It really goes down hill fast when the location moves to the UK, but it should have been fair warning when we were introduced to a scrawny woman with a Liverpool accent that is a "hit-woman", how ludicrous is that. However, as the movie progresses I don't know if it was the holdovers from the now defunct UK soap "Brookside", dopey police, DeSouza pulling out a pistol in a crowded Airport after 9/11, Rhys Ifans cartoon character performance, I could go on but why bother. I haven't been to Liverpool for over 20 years but I'm sure it's moved on from the recession ravaged city of all those years ago, however, if you were to view this you wouldn't think so. Too many scouse stereo types of a negative value, I was waiting for an appearance from 'Yosser Hughes' (giz a job) or a cameo from Alan Bleasdale. Has Liverpool got more to offer than and scrap metal merchants, drug gangs, organized crime or foul mouthed Liverpudian house wives; were the makers of this film trying to take the mickey out of Liverpool? If so, there 20 years too late and don't deserve it anymore!

The English are very cynical towards Americans "bloody yanks" mentality, they never waste an opportunity to mock or laugh at the USA. Yet despite that, deep down they are sensitive to what the USA thinks of them. The English always like it when a home grown movie of sorts does well in the USA "did we impress the yanks", it always makes big news in the UK. Although I realize that the quaint old Ealing movies or the stiff upper lip image has passed it's time, but the image of what is on offer now should embarrass them. Of course there was meant to be a certain amount of humor in this movie but it fell flat, it was simply awful!

The English think that their humor is better than US humor, or that they have a better sense of humor than Americans. On this performance you have got to be joking! The days of Faulty towers, Yes minister and Black adder have passed too. So what do they offer now — drunken moronic football fans, thugs, cholesterol laded dinners, fry ups, fish n chips wrapped in newspapers, drugs, how inarticulate the Brits are, profanity, gun running and an overall crass and idiotic persona! It's simply not funny, just embarrassing, is this the image they like to portray today? Unfortunately I think it is! To the old LWT sitcoms and the old 'Carry On' films, please come back all is forgiven!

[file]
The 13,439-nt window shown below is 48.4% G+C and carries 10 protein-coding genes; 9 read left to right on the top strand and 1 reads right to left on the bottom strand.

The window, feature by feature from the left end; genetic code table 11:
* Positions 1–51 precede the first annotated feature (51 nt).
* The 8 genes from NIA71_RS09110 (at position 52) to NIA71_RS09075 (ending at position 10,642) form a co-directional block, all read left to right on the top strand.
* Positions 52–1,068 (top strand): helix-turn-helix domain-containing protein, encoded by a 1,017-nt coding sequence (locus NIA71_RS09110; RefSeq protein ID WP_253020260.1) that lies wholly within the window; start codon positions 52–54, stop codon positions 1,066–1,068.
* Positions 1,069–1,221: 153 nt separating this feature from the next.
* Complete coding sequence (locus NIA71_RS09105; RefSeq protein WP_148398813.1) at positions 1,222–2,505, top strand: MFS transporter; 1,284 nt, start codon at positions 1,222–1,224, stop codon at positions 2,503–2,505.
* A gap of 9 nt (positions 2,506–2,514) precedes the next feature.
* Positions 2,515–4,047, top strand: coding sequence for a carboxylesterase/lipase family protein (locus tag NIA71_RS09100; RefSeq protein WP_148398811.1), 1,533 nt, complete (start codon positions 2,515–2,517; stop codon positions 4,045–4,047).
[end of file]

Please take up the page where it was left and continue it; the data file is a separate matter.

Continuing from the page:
hobartjimson 29 June 2019

If you watch movies for the obscenity, this is the one for you. The f word is used in nearly every line, sometimes over and over as the only word in a line. Another reviewer said this is common in certain parts of England. So what? I'm not in those parts of England.

The dialogue is terrible and crude, the scenes horribly contrived, the plot, if there was one, extremely thin. 15 minutes was all I could take. Skip this. Paint your SO's toenails. That will be much more entertaining.

brando647 29 October 2006

I am not really sure what the appeal of this movie actually is. It's definitely not the action, since fights are simple and few and far between. I wouldn't think its the comedy, since the premise of pretty much every joke is the same. It seems the majority of the humor in this movie is Samuel L. Jackson's character dealing with the differences between England and America and Robert Carlyle's character's disgust with Americans. Of course, every-so-often, we get a dash of toilet humor to mix things up. Pretty simple. Nothing special.

And yet, somehow, this movie manages to stay entertaining enough throughout the bulk of it. My only guess is that it comes from the charisma of the cast and characters. Samuel L. Jackson defies logic by kicking ass in just about every movie he's in, whether the flick's good or not. Robert Carlyle's energy and enthusiasm is enough to prevent me from getting annoyed with his constant whining. Emily Mortimer plays the soft-spoken, sexy assassin hired to bring in Jackson's character. And Meat Loaf....well....Meat Loaf bothered the hell out of me. His role as the Lizard, the big-time American drug dealer and previous employer to Jackson, is over-the-top and completely unconvincing as someone who would have rose to power in the American drug market. At times, he is just downright aggravating to watch (especially when he starts ranting and referring to himself in the third-person).

Fortunately, Meat Loaf (and a nearly as annoying Rhys Ifans)are not enough to completely drag the film down. It manages to stay quirky enough to keep entertaining and you shouldn't feel as if you completely wasted the last 92 minutes of your life. My advice? Check it out once, it's a hit or miss.